Major League Baseball's civil lawsuit against Biogenesis will continue as a Miami-Dade County Circuit Court judge declined a motion to dismiss the suit filed against clinic operator, Anthony Bosch, and his associates. They are accused of having distributed illegal performance-enhancing substances to about 20 players, including several big names.
Judge Ronald C. Dresnick denied motions made on behalf of defendants Carlos Acevedo and Biokem LLC. Biokem was located in the same Coral Gables, Fla., office that later housed the now-defunct Biogenesis of America. Both were given 20 days to answer the amended complaint.
According to ESPN.com, Acevedo's attorney, Martin Beguiristain, argued last week that his client had been bullied by MLB investigators and said in court Wednesday that the suit should be dismissed because it violated the statute of limitations. Baseball's lawyer, Adriana Riviere-Badell, argued that Acevedo had worked with Bosch and players from 2009 to 2012, easily within the statute of limitations.
As is customary, the Commissioner's Office declined to comment on an ongoing investigation.
While there was mixed legal opinion when MLB filed its lawsuit in March, it has proven to be an effective tool. In fact, Bosch has reportedly agreed to cooperate with investigators because he doesn't have the resources to fight the allegations in court. In return, MLB has promised to drop the lawsuit against him, indemnify him from any liability that results from his testimony and to provide personal security.
In fact, ESPN reports, Bosch has already turned over phone records, texts and e-mails he exchanged with players and that MLB is "building its case on a combination of the Biogenesis documents they acquired more than a month ago, testimony from Bosch and other associates, the materials Bosch has provided, and the cooperation of minor league players trying to reduce their suspensions."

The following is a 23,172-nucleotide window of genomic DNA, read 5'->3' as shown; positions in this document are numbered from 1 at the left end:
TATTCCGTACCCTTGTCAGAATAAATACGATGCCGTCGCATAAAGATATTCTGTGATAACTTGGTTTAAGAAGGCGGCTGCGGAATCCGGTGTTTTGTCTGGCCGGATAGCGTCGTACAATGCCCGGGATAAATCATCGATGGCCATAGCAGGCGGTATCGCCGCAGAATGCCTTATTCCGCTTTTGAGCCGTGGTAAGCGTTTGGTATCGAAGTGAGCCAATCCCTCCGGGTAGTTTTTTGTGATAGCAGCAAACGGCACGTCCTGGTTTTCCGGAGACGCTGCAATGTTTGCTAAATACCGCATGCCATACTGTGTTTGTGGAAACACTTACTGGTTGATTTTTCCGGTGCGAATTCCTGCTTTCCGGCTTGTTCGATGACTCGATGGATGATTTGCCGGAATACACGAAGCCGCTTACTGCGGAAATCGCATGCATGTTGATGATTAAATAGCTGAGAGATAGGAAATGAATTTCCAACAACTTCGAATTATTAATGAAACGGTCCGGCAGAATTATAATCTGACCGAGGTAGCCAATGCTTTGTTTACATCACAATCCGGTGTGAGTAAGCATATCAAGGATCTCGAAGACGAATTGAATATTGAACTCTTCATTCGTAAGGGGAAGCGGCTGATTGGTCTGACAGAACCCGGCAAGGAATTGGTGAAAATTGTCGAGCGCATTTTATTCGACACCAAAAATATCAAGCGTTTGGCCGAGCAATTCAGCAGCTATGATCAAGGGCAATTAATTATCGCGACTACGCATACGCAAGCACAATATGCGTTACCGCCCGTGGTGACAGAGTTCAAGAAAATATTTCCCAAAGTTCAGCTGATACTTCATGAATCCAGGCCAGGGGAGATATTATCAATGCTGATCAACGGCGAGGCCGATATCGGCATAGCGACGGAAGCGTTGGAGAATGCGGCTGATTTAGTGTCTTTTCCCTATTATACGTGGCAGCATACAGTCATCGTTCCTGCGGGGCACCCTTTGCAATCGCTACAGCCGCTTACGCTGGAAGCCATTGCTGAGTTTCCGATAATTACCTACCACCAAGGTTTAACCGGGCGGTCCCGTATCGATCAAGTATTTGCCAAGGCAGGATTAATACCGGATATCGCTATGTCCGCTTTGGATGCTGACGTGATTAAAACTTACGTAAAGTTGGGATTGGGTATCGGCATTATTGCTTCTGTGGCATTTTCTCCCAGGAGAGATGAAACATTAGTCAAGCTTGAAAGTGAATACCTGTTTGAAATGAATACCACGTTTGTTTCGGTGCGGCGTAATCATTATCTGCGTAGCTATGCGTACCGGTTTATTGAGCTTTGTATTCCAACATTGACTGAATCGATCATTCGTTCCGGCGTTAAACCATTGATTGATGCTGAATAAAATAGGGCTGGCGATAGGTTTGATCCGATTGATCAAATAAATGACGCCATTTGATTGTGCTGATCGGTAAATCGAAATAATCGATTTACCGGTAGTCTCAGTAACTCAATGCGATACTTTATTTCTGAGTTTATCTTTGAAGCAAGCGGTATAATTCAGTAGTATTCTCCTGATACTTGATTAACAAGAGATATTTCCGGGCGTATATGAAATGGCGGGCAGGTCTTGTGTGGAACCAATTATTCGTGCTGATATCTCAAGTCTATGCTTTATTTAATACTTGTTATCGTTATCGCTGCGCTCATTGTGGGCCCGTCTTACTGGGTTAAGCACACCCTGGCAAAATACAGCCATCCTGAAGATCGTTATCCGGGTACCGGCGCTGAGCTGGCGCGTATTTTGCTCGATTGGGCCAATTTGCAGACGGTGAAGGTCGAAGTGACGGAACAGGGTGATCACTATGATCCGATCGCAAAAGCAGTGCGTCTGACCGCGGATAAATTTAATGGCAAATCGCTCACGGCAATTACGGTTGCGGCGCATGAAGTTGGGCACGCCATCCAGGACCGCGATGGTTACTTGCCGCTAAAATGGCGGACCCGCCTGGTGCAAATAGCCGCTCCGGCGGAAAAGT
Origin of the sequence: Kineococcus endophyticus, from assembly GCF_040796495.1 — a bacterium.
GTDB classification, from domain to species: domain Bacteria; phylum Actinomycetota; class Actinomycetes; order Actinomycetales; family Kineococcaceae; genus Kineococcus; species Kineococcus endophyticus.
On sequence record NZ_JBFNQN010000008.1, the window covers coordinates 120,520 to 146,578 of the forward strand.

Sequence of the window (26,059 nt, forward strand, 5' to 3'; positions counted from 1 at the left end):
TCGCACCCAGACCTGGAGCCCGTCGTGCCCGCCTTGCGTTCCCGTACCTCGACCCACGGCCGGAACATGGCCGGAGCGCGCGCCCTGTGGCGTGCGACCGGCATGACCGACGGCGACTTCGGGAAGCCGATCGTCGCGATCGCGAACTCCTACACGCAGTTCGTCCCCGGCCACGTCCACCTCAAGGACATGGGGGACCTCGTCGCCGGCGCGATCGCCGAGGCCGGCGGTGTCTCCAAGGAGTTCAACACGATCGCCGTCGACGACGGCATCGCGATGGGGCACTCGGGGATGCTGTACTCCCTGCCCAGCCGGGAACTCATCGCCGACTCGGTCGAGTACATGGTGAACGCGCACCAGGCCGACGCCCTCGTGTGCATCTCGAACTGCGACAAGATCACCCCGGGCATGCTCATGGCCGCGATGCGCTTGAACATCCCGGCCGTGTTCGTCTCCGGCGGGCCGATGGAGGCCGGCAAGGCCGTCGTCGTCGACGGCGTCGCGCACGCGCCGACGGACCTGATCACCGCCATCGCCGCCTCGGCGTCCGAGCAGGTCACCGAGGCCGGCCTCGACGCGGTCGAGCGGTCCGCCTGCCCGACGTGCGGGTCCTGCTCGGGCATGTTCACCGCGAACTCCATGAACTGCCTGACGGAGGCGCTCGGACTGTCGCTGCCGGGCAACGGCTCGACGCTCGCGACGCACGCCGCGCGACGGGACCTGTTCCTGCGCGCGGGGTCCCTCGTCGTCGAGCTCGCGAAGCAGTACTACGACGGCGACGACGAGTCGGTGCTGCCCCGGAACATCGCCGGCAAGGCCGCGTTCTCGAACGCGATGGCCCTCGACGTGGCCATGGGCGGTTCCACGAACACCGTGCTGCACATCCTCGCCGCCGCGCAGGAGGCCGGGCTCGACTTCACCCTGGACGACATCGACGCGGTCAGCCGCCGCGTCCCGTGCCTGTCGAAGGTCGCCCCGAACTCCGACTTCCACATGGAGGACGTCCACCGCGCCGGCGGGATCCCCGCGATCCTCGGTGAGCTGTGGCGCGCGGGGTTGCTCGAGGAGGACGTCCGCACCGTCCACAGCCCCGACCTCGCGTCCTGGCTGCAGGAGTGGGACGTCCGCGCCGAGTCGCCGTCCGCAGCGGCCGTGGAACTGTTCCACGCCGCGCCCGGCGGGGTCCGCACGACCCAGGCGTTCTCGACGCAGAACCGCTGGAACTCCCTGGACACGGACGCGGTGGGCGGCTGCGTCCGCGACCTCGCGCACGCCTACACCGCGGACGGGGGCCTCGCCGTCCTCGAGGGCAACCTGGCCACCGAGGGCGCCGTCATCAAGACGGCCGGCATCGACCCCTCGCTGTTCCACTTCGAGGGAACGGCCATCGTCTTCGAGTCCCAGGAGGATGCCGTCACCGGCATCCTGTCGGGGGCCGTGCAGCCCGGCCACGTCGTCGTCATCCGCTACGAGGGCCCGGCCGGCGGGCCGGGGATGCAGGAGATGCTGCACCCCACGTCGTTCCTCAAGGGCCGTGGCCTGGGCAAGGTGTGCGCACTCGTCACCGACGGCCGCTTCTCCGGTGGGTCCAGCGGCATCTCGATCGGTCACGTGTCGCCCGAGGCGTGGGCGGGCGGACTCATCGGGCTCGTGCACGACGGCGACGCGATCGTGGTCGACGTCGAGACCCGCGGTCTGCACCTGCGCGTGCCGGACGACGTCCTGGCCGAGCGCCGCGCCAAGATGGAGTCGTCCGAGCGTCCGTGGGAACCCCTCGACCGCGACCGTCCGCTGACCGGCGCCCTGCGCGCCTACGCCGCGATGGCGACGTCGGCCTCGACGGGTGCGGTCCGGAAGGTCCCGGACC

Beguiristain told ESPN that he has spoken to MLB officials but that they haven't interviewed Acevedo or offered him a deal similar to what Bosch received. Ricardo Martinez, Juan Carlos Nunez and Marcelo Albir are also targets of the lawsuit.
ESPN's "Outside the Lines" has reported that MLB will move to suspend all players who are implicated, although other sources insist investigators are still gathering information and that no decision on seeking suspensions has been made.
Among the players who have been publicly linked to Biogenesis are Yankees third baseman Alex Rodriguez, Brewers left fielder Ryan Braun, Rangers slugger Nelson Cruz, Athletics right-hander Bartolo Colon, Nationals left-hander Gio Gonzalez, Blue Jays outfielder Melky Cabrera and Padres catcher Yasmani Grandal. There have been reports that records show that Gonzalez received only legal substances from Biogenesis.
Cabrera, Colon and Grandal have previously served suspensions for violating baseball's drug policy.
According to ESPN, players have begun retaining attorneys in recent weeks. Rodriguez, for example, is represented by David Cornwell of Gordon & Rees in Atlanta, who also is representing the Yankees' Francisco Cervelli and Grandal. Cornwell declined comment on Wednesday, but ESPN's Darren Rovell reported last week that Cornwell has been working with Rodriguez for about a month.
Paul Hagen is a reporter for MLB.com. This story was not subject to the approval of Major League Baseball or its clubs.